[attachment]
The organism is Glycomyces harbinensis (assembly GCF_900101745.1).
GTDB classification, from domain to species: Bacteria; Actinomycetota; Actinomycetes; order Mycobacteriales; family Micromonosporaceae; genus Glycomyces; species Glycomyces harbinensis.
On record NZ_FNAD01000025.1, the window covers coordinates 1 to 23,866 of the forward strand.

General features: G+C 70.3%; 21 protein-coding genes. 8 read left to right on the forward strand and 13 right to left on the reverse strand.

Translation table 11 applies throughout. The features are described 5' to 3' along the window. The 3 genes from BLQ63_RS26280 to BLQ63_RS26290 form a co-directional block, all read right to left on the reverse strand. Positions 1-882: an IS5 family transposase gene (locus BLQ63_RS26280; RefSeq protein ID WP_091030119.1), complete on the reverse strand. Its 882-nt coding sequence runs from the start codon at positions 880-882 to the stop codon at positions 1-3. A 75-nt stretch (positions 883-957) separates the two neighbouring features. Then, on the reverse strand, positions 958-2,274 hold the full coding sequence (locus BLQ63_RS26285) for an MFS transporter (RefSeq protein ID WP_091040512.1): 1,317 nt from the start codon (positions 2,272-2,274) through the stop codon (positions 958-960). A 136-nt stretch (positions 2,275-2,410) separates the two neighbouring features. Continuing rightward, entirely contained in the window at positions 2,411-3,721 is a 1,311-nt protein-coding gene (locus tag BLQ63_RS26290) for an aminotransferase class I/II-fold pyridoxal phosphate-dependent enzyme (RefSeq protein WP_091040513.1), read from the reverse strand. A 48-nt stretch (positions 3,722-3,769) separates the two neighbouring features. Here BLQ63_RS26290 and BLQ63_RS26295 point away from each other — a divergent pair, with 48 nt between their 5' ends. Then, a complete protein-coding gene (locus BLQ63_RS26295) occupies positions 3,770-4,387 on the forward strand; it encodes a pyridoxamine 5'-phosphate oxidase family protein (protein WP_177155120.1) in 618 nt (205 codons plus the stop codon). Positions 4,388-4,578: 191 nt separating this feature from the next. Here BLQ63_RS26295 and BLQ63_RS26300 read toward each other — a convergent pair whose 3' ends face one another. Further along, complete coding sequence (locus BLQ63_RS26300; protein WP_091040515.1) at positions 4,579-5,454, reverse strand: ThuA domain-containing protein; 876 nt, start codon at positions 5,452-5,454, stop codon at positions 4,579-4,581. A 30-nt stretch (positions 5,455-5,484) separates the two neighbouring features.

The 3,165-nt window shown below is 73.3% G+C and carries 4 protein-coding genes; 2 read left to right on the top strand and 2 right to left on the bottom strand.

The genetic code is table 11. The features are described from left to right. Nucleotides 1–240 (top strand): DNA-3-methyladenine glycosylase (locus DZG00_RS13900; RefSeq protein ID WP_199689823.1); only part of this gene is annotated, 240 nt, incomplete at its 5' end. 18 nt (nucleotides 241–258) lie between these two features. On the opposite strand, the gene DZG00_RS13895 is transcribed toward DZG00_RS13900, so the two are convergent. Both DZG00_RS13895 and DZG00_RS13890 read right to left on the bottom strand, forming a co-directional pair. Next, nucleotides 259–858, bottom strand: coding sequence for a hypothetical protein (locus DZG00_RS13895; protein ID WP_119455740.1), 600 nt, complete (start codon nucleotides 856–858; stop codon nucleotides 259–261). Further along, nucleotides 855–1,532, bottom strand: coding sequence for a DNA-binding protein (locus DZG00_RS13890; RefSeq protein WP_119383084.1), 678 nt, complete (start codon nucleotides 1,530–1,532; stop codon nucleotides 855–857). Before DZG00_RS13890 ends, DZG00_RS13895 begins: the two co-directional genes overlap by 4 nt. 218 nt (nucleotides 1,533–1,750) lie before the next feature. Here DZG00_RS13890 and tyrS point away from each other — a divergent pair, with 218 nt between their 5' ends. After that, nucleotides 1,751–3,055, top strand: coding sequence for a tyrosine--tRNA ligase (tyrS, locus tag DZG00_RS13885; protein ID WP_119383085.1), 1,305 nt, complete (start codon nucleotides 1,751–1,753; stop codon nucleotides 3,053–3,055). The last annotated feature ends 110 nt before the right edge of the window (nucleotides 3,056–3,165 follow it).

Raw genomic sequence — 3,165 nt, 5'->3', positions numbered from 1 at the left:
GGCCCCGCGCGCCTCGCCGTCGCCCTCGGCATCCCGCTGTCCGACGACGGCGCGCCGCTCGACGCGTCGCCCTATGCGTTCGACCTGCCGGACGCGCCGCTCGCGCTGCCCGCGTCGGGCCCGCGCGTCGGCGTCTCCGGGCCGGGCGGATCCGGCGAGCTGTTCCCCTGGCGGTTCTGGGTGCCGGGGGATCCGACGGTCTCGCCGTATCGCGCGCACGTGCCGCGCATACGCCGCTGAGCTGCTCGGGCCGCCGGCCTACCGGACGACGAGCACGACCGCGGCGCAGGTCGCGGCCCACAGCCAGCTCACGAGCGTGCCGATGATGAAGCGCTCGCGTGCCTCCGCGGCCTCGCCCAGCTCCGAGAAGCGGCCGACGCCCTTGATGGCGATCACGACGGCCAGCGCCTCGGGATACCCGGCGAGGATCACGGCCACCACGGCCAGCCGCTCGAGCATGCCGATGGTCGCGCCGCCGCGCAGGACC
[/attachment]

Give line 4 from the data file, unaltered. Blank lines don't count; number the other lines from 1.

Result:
General features: G+C 70.3%; 21 protein-coding genes. 8 read left to right on the forward strand and 13 right to left on the reverse strand.